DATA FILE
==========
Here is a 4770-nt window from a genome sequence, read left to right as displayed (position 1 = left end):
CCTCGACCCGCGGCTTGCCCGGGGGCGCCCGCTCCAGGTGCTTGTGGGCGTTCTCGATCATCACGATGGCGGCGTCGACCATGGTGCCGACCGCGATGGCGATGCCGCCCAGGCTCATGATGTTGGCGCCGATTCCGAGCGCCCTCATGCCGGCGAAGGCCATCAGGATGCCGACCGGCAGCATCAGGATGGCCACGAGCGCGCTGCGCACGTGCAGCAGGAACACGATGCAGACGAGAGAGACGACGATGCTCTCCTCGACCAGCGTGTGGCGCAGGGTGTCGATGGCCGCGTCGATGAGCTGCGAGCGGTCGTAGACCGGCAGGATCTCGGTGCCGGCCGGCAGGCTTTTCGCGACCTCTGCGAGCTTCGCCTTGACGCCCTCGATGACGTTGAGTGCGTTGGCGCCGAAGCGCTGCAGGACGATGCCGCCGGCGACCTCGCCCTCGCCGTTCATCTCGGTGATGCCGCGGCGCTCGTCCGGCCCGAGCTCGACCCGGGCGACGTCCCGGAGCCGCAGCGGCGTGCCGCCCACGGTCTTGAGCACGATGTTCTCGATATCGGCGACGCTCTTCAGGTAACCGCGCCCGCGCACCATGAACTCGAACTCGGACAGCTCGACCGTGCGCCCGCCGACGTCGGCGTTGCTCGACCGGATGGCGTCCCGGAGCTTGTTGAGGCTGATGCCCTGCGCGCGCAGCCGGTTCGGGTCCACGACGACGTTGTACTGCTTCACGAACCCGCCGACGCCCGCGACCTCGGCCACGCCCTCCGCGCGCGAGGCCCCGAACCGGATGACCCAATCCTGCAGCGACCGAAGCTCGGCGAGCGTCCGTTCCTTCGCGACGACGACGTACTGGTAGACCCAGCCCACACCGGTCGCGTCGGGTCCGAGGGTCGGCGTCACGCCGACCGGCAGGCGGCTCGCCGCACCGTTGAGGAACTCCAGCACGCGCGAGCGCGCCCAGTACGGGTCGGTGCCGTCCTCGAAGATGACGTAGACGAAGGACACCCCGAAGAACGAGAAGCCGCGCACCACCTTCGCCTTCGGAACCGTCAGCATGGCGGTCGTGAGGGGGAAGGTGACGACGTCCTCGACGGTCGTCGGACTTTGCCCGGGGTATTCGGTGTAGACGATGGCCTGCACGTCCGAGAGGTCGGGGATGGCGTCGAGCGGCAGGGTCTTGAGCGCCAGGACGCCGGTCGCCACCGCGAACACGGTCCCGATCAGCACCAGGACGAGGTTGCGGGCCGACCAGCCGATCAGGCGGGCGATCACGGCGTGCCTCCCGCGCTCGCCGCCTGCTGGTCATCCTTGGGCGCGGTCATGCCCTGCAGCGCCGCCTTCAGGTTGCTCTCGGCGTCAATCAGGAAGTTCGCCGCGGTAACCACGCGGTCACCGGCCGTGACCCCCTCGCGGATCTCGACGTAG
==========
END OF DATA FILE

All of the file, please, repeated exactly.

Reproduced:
Here is a 4770-nt window from a genome sequence, read left to right as displayed (position 1 = left end):
CCTCGACCCGCGGCTTGCCCGGGGGCGCCCGCTCCAGGTGCTTGTGGGCGTTCTCGATCATCACGATGGCGGCGTCGACCATGGTGCCGACCGCGATGGCGATGCCGCCCAGGCTCATGATGTTGGCGCCGATTCCGAGCGCCCTCATGCCGGCGAAGGCCATCAGGATGCCGACCGGCAGCATCAGGATGGCCACGAGCGCGCTGCGCACGTGCAGCAGGAACACGATGCAGACGAGAGAGACGACGATGCTCTCCTCGACCAGCGTGTGGCGCAGGGTGTCGATGGCCGCGTCGATGAGCTGCGAGCGGTCGTAGACCGGCAGGATCTCGGTGCCGGCCGGCAGGCTTTTCGCGACCTCTGCGAGCTTCGCCTTGACGCCCTCGATGACGTTGAGTGCGTTGGCGCCGAAGCGCTGCAGGACGATGCCGCCGGCGACCTCGCCCTCGCCGTTCATCTCGGTGATGCCGCGGCGCTCGTCCGGCCCGAGCTCGACCCGGGCGACGTCCCGGAGCCGCAGCGGCGTGCCGCCCACGGTCTTGAGCACGATGTTCTCGATATCGGCGACGCTCTTCAGGTAACCGCGCCCGCGCACCATGAACTCGAACTCGGACAGCTCGACCGTGCGCCCGCCGACGTCGGCGTTGCTCGACCGGATGGCGTCCCGGAGCTTGTTGAGGCTGATGCCCTGCGCGCGCAGCCGGTTCGGGTCCACGACGACGTTGTACTGCTTCACGAACCCGCCGACGCCCGCGACCTCGGCCACGCCCTCCGCGCGCGAGGCCCCGAACCGGATGACCCAATCCTGCAGCGACCGAAGCTCGGCGAGCGTCCGTTCCTTCGCGACGACGACGTACTGGTAGACCCAGCCCACACCGGTCGCGTCGGGTCCGAGGGTCGGCGTCACGCCGACCGGCAGGCGGCTCGCCGCACCGTTGAGGAACTCCAGCACGCGCGAGCGCGCCCAGTACGGGTCGGTGCCGTCCTCGAAGATGACGTAGACGAAGGACACCCCGAAGAACGAGAAGCCGCGCACCACCTTCGCCTTCGGAACCGTCAGCATGGCGGTCGTGAGGGGGAAGGTGACGACGTCCTCGACGGTCGTCGGACTTTGCCCGGGGTATTCGGTGTAGACGATGGCCTGCACGTCCGAGAGGTCGGGGATGGCGTCGAGCGGCAGGGTCTTGAGCGCCAGGACGCCGGTCGCCACCGCGAACACGGTCCCGATCAGCACCAGGACGAGGTTGCGGGCCGACCAGCCGATCAGGCGGGCGATCACGGCGTGCCTCCCGCGCTCGCCGCCTGCTGGTCATCCTTGGGCGCGGTCATGCCCTGCAGCGCCGCCTTCAGGTTGCTCTCGGCGTCAATCAGGAAGTTCGCCGCGGTAACCACGCGGTCACCGGCCGTGACCCCCTCGCGGATCTCGACGTAG